"I hope we'll be smart enough to avoid such a situation. Windows of opportunity close that are beyond our control and it really doesn't matter what we tell investors once they've been frightened away. Nobody on the foreign markets will be paying any attention to the soothing speeches of Romanian politicians, regardless of how intelligent they are," Vladescu told ZF.
Sebastian Vladescu is the first high-ranking official to directly speak out on the damaging risk to Romania's image on international markets, a result of prolonged political turmoil.
"The international rating agencies are keeping quiet about Romania. This may be a good thing, but could also be bad considering the macroeconomic performance of 2006," states Vladescu. Standard & Poor's has maintained a positive rating outlook for Romania for six months, although it has not upgraded this rating. Moody's is not considering a re-evaluation any time soon, while Fitch maintains a rating outlook that is stable.
Mugur Isarescu, head of the central bank, has so far avoided commenting on the possible negative influences caused by political instability. At the beginning of February, he stated he had not noticed any significant impact on the financial markets.
The international capital markets continue to experience a long period of corrections, which have affected the Stock Exchange in Bucharest.
Direct foreign investment fell to about 400 million euros in January, 44% less than in January 2006, while the foreign deficit increased by 83% to 766 million euros, with coverage therefore falling to 51%.
Despite these factors, the RON continued to appreciate. "Let's get rid of this illusion that the NBR reserve is large enough to offset any potential crisis. Of course it is able to hold steady for a while, but if the exchange rate seriously slumps, we may see that it (the reserve i.e.) will not last for a long time," Vladescu says.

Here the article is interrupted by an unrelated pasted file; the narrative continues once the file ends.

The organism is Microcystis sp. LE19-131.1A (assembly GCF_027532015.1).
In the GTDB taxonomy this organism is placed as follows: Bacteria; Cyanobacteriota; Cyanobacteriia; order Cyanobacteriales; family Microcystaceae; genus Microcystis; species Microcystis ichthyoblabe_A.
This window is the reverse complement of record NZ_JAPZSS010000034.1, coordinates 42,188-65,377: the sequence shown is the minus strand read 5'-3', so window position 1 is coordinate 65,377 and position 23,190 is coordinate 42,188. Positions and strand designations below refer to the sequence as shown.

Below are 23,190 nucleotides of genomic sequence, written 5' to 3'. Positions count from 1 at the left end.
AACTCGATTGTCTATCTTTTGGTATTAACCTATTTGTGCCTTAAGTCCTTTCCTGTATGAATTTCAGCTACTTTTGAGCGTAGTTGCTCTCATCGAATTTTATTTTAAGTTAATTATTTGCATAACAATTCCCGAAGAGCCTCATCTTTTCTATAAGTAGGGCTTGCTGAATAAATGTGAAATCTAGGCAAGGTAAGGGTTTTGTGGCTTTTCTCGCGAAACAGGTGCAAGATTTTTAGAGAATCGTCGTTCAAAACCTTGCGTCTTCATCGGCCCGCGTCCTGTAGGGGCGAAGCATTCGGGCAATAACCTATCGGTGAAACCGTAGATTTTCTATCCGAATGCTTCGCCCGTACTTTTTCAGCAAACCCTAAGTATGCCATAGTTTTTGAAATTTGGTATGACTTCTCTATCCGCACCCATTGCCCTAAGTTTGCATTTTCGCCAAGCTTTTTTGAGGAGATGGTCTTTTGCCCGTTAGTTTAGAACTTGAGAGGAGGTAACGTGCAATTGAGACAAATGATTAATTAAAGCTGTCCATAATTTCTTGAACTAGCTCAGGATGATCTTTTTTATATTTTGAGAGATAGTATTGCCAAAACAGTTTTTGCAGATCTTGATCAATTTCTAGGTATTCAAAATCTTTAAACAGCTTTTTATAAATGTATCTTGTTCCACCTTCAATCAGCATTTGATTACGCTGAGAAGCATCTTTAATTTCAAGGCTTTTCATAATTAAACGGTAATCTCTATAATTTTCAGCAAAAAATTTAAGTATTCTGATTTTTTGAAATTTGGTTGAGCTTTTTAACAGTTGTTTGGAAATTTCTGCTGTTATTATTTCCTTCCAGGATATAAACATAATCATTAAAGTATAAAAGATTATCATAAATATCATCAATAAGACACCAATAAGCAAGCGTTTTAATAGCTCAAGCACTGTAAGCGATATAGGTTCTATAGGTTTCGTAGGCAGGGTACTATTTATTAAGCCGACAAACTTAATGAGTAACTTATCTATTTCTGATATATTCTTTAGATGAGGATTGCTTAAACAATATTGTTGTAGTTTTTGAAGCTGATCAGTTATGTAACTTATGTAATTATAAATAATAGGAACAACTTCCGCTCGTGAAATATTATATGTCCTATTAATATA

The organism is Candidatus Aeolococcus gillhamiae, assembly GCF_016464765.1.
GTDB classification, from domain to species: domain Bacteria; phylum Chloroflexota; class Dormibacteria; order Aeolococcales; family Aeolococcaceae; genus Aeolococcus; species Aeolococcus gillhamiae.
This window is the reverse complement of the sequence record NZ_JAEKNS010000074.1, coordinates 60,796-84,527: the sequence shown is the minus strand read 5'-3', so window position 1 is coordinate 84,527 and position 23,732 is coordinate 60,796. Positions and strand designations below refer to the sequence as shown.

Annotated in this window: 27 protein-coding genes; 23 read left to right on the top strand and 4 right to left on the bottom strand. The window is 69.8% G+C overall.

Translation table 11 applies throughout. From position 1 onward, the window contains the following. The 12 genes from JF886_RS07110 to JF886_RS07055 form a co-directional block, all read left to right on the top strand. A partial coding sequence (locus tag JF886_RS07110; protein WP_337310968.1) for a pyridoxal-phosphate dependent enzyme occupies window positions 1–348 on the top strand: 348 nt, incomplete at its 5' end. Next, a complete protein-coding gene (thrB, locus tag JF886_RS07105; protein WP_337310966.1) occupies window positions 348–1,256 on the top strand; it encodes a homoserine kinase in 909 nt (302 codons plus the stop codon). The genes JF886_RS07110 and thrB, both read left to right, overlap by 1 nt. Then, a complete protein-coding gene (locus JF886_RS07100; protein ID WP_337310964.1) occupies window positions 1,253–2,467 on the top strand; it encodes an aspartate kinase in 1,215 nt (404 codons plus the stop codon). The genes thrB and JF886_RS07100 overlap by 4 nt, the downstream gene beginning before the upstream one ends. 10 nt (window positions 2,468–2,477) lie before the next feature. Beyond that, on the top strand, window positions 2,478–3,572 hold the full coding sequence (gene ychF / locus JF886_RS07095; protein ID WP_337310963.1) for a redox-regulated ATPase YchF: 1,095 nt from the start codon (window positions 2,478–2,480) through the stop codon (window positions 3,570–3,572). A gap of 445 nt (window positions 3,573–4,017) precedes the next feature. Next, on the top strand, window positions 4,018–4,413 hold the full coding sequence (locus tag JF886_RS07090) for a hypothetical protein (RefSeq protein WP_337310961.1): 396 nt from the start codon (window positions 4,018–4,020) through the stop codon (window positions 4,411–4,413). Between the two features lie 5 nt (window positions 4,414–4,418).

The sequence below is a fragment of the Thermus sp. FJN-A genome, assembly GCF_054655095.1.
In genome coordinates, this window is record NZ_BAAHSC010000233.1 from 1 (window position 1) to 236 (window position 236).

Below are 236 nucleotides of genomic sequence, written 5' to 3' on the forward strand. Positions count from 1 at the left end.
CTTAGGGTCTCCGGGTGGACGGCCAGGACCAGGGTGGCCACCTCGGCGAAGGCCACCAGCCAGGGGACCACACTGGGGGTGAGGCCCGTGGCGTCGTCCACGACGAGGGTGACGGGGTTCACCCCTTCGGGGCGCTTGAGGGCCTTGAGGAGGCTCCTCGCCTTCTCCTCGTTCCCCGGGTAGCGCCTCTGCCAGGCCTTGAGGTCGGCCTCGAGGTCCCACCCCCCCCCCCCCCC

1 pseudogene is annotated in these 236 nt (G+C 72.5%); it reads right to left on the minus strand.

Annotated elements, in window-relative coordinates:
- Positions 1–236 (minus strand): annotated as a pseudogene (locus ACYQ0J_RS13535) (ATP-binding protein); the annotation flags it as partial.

He adds that it was not the IMF that found Romania's vulnerability because of the rising foreign deficit, with such dangers being first taken into account by the NBR and the Finance Ministry.
"The IMF agrees that there isn't much risk in the short term, but we are all aware that we could have a serious problem in the medium term. The commercial imbalance is a necessary situation for a limited amount of time because the population earns more money and demands more goods and services. I think five years are needed for the domestic production to be able to meet the demands of consumer goods," Vladescu says.
The Finance Minister adds he does not have a miracle cure that would make the fiscal policy 100% consistent with the macroeconomic stability requirements. "This would mean higher taxes and a potential budget surplus. On the other hand, we still have an underpaid population, lots of retired people with small pensions and an infrastructure that has been neglected for 30 years. Romania has the biggest infrastructure investment projects in the entire Europe at the moment," the minister added.